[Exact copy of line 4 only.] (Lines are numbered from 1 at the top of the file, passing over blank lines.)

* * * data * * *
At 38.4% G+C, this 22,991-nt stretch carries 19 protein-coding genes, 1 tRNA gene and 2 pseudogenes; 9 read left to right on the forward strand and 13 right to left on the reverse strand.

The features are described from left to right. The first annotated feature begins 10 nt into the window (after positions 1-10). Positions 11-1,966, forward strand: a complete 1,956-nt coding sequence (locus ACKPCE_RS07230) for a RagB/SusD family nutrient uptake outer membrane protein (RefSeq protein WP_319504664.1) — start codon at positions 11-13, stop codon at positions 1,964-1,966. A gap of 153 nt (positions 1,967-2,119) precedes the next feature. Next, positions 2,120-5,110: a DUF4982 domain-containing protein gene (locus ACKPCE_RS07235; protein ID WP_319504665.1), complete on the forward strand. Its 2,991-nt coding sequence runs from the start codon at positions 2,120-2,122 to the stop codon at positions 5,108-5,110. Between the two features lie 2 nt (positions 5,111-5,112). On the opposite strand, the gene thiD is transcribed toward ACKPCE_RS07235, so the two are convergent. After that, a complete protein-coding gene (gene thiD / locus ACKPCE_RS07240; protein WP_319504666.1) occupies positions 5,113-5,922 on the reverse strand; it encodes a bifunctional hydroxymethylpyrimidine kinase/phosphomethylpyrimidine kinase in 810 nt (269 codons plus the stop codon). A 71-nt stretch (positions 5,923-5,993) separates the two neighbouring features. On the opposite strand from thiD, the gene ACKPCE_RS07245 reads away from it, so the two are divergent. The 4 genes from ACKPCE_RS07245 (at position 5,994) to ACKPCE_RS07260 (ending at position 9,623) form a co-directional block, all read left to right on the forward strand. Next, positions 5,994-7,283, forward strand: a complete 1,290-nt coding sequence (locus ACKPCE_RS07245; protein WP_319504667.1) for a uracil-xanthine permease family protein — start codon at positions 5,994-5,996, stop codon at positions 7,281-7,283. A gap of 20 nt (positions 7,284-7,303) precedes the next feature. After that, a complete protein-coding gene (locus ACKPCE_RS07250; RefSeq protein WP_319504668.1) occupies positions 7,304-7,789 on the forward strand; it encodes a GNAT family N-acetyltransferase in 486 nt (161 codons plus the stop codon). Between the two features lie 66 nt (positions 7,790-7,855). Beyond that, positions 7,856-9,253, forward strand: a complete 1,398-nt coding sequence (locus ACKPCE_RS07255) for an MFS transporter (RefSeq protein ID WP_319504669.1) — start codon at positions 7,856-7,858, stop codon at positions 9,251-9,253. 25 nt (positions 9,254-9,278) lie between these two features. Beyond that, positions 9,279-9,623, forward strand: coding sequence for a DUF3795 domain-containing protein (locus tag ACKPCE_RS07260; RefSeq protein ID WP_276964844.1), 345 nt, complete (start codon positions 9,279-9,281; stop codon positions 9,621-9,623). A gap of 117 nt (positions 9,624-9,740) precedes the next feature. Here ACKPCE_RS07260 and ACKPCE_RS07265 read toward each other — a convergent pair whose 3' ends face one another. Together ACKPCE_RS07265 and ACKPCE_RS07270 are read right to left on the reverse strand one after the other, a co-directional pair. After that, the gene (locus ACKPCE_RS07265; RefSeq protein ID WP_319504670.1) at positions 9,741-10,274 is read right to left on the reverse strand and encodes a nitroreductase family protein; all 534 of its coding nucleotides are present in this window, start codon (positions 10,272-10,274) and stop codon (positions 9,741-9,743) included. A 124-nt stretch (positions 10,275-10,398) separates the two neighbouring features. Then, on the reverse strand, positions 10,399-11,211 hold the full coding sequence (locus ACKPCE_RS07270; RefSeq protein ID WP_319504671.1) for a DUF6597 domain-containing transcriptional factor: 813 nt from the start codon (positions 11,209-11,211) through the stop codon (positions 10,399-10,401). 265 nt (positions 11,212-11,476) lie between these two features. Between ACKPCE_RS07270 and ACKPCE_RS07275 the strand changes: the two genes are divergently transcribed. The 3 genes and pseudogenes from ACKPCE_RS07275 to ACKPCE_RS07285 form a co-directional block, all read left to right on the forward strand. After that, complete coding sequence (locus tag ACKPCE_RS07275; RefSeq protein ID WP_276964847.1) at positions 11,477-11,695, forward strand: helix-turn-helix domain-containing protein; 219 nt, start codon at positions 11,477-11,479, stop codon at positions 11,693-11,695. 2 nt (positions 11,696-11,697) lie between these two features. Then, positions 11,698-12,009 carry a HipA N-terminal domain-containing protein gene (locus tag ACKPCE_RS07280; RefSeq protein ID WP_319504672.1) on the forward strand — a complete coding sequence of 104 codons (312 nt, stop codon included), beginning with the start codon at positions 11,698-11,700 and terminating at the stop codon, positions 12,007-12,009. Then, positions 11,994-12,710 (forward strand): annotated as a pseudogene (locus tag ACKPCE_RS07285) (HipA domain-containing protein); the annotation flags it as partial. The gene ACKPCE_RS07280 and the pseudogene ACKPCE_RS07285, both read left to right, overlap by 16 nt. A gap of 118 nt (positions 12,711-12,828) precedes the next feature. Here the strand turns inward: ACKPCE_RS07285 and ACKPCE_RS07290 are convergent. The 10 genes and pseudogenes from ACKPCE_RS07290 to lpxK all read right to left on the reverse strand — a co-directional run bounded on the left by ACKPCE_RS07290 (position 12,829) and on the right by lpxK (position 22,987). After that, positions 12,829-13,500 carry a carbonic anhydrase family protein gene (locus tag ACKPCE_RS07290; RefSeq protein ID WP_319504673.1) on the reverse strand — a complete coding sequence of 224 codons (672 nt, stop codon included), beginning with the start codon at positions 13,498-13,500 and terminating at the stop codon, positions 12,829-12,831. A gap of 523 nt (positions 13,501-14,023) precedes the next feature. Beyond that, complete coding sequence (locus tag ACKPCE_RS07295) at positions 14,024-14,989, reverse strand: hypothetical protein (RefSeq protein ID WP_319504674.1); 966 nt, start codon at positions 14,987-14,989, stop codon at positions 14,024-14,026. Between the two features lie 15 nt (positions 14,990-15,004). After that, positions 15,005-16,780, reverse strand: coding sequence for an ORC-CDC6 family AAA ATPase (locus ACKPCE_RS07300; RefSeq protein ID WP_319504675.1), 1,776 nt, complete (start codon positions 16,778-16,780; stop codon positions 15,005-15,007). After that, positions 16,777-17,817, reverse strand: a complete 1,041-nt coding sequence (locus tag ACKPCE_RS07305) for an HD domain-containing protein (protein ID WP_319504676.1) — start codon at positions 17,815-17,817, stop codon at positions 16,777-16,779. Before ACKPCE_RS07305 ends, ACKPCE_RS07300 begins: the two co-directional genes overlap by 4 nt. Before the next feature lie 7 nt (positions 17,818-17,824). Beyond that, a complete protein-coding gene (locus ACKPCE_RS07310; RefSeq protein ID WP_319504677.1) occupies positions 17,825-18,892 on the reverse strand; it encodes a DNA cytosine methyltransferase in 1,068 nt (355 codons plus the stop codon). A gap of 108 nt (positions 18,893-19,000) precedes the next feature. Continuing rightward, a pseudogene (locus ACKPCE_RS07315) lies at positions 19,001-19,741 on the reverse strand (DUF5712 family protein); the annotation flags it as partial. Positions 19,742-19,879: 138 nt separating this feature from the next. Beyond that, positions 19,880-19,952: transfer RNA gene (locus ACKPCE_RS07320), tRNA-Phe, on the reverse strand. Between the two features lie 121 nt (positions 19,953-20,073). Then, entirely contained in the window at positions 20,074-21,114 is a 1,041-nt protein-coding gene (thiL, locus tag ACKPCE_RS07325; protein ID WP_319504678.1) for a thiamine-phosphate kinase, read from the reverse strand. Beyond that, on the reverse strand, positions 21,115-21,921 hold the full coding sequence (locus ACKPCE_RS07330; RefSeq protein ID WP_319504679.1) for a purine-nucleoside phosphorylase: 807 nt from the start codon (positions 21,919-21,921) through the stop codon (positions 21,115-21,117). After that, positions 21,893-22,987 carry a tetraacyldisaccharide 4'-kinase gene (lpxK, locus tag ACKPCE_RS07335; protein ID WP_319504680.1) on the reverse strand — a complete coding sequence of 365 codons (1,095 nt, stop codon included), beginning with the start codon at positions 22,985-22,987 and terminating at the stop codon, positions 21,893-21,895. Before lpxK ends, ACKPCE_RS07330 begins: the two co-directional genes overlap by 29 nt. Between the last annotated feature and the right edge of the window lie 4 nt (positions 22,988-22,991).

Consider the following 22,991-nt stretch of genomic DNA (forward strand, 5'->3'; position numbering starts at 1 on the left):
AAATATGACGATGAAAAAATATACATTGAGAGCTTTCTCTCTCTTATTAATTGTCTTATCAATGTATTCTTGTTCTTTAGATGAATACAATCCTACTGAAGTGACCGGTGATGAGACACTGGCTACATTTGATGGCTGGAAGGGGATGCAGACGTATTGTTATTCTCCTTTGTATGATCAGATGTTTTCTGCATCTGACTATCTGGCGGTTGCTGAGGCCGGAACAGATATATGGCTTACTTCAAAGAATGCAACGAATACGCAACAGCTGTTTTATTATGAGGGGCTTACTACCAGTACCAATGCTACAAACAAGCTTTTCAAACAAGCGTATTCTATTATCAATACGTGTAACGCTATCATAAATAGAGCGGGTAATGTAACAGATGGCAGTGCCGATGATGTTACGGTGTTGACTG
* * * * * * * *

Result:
AAATATGACGATGAAAAAATATACATTGAGAGCTTTCTCTCTCTTATTAATTGTCTTATCAATGTATTCTTGTTCTTTAGATGAATACAATCCTACTGAAGTGACCGGTGATGAGACACTGGCTACATTTGATGGCTGGAAGGGGATGCAGACGTATTGTTATTCTCCTTTGTATGATCAGATGTTTTCTGCATCTGACTATCTGGCGGTTGCTGAGGCCGGAACAGATATATGGCTTACTTCAAAGAATGCAACGAATACGCAACAGCTGTTTTATTATGAGGGGCTTACTACCAGTACCAATGCTACAAACAAGCTTTTCAAACAAGCGTATTCTATTATCAATACGTGTAACGCTATCATAAATAGAGCGGGTAATGTAACAGATGGCAGTGCCGATGATGTTACGGTGTTGACTG